Back to Minx.  DC saw girls reading manga and said “hey, we can do that!”  But what they created were comics, not manga.  The stories were more decidedly Western when perhaps it was a Japanese cultural perspective that was the draw.  DC/Minx saw the shark, they never tapped the mystery box, at least that’s my take on it.  But get this explanation:

Multiple sources close to the situation agree Bond and DC aren’t to blame for MINX’s cancellation, and that this development should be seen as a depressing indication that a market for alternative young adult comics does not exist in the capacity to support an initiative of this kind, if at all.

Are they kidding?  Yeah, well, we saw that girls liked comics so we started an imprint just for them, but no one really bought them and so we have to conclude the market really isn’t there. No, Minx, from my perspective the alternative young adult comic market does exist, you just didn’t really bother to understand what that market wanted.

You want to know what I think is the most telling part of the news release?

Nevertheless, CBR News was told that Random House, DC’s book trade distributor, has not been able to successfully place MINX titles in the coveted young adult sections of bookstores like Barnes & Noble.

That’s the killer.  Barnes and Noble decided the books should be buried among the bound collections of guys with tights and the girls don’t like going there.  I worked there, I know.  Reason?  That aisle is full of grown men leering through the manga and teen boys acting like jerkworms arguing over alternate Batman universes.  Everyone knows that what B&N says, goes. And if Minx was even going to have a chance at the market they knew they needed better placement than Fanboy Alley.  I bet a face-out in YA of Minx titles might have told a different story then the one we’re hearing about now.

So long, Minx.

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The weirdest things bother me. I suppose everyone has their pet peeves. Today, however, what chuffed me was landing on the following:


That’s very interesting… but what does it mean? Were it not attached to a post discussing a common writing device as an obscenity, as a failure of ability — You know “Has X become a dirty word?” — I’m not sure I would recognize it as anything other than a keyboard scramble. The problem is, as a visual representation of an obscenity, the example above offends.

Yes, I do believe there is a correct way to represent profanity, and I learned it from reading comic books.

There are two elements necessary to create the appropriate substitute profanity, length and symbol. Length is merely how many letter characters are being replaced in the original word with symbols. So for example if you were replacing the work dren or zark you will require four symbols. Similarly, frinx or grife require five symbols, and so on. You can find the meanings of these words, and many others here or, if you prefer, the Classics of the English Language.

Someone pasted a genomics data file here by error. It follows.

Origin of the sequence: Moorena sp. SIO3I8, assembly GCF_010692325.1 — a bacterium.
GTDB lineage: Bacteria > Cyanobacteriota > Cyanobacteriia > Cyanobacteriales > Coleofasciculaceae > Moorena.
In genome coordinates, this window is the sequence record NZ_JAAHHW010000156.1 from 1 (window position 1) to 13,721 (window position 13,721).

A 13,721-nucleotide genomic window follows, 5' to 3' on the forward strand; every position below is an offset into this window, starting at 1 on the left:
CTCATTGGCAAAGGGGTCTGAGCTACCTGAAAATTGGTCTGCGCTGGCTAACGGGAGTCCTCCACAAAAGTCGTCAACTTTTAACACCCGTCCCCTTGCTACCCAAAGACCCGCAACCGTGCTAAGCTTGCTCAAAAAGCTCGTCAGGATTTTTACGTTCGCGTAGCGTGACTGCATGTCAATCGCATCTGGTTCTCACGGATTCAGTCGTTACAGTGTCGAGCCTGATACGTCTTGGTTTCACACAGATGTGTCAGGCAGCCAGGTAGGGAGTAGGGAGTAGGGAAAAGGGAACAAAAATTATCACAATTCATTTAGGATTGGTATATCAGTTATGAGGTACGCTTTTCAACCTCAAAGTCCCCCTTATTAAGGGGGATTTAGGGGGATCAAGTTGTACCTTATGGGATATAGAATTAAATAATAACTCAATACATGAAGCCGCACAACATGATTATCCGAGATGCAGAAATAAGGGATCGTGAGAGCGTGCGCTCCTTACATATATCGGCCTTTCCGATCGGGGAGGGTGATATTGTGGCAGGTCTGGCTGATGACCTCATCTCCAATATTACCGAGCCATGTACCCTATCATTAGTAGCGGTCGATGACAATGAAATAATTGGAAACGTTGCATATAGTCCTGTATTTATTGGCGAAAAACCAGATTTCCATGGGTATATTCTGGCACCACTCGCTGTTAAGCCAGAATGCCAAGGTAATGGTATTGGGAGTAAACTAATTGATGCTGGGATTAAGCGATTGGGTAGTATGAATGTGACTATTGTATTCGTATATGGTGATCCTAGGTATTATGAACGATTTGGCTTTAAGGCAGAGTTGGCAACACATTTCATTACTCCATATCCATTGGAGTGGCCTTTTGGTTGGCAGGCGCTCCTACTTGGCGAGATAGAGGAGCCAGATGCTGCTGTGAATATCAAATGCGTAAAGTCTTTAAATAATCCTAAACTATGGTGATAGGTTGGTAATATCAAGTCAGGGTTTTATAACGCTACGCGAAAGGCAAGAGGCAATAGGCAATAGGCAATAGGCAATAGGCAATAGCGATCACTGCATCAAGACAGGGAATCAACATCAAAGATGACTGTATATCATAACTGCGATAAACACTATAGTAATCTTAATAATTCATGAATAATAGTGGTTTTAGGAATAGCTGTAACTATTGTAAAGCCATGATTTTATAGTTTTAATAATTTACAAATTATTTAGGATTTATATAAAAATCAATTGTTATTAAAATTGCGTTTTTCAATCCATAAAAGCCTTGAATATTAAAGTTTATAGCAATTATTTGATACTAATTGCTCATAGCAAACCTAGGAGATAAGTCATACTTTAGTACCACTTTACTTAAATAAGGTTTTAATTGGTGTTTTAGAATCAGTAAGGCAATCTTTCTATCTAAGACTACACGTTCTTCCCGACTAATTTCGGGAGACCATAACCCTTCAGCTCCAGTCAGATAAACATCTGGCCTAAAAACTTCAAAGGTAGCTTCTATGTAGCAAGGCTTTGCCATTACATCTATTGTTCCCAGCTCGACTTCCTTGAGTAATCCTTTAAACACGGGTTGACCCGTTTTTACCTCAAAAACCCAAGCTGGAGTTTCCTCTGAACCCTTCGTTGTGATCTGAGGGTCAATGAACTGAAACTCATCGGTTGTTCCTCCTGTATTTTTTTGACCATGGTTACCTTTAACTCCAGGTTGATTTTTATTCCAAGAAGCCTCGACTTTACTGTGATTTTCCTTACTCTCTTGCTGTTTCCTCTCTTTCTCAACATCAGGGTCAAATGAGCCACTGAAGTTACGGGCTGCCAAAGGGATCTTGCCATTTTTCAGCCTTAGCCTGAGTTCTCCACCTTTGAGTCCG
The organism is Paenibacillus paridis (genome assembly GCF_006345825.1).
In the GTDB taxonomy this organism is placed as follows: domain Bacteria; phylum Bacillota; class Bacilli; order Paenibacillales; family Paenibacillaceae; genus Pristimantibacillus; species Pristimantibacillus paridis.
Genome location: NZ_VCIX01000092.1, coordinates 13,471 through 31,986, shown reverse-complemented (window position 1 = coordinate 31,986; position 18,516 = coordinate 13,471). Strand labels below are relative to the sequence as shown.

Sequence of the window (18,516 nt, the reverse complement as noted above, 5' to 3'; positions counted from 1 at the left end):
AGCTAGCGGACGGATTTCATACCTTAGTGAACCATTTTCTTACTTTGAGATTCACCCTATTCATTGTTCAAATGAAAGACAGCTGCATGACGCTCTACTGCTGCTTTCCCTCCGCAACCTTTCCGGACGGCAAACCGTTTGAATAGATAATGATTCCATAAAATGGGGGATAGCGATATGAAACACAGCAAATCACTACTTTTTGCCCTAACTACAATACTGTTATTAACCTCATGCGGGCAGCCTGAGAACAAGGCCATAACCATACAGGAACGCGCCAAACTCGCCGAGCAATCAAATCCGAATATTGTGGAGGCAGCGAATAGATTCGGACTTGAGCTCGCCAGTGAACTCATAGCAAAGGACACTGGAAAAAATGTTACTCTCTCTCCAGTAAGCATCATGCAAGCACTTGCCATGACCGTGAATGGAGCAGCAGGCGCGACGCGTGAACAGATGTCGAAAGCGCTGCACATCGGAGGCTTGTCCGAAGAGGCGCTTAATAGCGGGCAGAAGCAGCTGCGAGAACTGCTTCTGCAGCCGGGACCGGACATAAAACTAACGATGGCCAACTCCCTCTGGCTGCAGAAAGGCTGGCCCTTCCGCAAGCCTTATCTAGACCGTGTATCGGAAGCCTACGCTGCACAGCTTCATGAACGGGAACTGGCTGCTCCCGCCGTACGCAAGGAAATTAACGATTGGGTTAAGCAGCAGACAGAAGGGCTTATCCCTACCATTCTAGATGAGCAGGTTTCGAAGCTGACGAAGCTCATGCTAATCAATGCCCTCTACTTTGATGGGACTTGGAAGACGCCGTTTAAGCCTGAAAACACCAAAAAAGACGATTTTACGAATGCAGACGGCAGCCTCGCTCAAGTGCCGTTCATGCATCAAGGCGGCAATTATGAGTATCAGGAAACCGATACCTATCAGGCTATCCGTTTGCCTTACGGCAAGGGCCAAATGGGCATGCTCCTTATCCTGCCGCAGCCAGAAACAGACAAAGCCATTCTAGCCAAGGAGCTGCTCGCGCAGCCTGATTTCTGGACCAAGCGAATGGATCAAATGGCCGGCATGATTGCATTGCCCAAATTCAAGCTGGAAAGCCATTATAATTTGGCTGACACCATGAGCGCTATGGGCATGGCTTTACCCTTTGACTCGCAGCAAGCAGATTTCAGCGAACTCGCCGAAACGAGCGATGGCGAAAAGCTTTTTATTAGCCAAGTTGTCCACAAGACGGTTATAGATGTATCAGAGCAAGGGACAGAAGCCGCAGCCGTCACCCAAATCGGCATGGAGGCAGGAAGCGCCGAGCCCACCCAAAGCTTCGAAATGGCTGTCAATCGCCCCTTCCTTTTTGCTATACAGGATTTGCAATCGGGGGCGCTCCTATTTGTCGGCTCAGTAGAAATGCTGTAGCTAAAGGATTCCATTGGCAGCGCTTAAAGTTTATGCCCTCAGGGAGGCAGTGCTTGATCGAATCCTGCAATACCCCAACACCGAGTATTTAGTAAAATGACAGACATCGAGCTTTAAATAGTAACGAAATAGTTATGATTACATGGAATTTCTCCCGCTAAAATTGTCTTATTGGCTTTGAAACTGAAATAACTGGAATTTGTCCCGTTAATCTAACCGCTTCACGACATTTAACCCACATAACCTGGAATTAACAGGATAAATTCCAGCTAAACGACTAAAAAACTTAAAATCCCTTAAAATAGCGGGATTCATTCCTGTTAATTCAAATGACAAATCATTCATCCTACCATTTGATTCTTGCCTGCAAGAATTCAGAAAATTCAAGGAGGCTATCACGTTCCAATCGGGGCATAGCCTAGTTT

Now, as for symbols, the only proper ones available are “caps lock numbers,” those symbols you get when using the caps lock on the number keys. The exception is the exclamation point, a common feature above the 1 on modern computer keyboards that replaced the cent symbol. (Why we haven’t eliminated cents in our daily lives is beyond me, because a penny doesn’t buy anything but a pocketful of dead weight, but I digress.) Basically, anything between the 1 and 9 keys are what you want, non-letter and non-punctuation symbols that serve as your stand-ins for the letters you are replacing. So the available symbols for cursing are @ # $ % ^ & *.

There are two reasons to avoid punctuation. First, you want to reserve them to actually punctuate the profanity in question. Second, adding punctuation in the middle of a word only confuses the reader. Parentheses are considered punctuation as well, because our eyes have been trained to see them outside of words, as something that groups something else. As a result, when used in the middle of a substitute profanity the flow of reading is interrupted while we try to figure out why the word has suddenly been broken down into an algebraic formula. In conjunction with this last point, since we do use letters to represent numbers in mathematics they shouldn’t be pressed into service in representing profanity as well.

Unless, of course, the above example is really a cypher. Hmm. I hadn’t considered that. No, I can’t think of any 11 letter profanities. At least not any with a repeating letter represented by (.

The order and representation of symbols is totally up to the writer, though consistency is always best. For example, if in one place you were to write “Get the #^@* out of here!” it only makes sense later to have the character ask “What the #^@* is wrong with you?!” Unless, of course, what they are saying is “What the &*#@ is wrong with you?!” because that’s a totally different thing.

As a final note, comic books have a wider set of characters to choose from because they employ symbols not found on the keyboard. The inward spiral, for example, or sometimes a simple smudge. But even then, the same rules apply, and when they are broken those word balloons don’t look right. You get the idea, but it’s like when a kid uses a word wrong and doesn’t realize it; the intent is undone by the ignorance. Unless you happen to think that sort of thing is cute. I can’t help you there.

There. I got it out of my system. Now it’s off to farking work.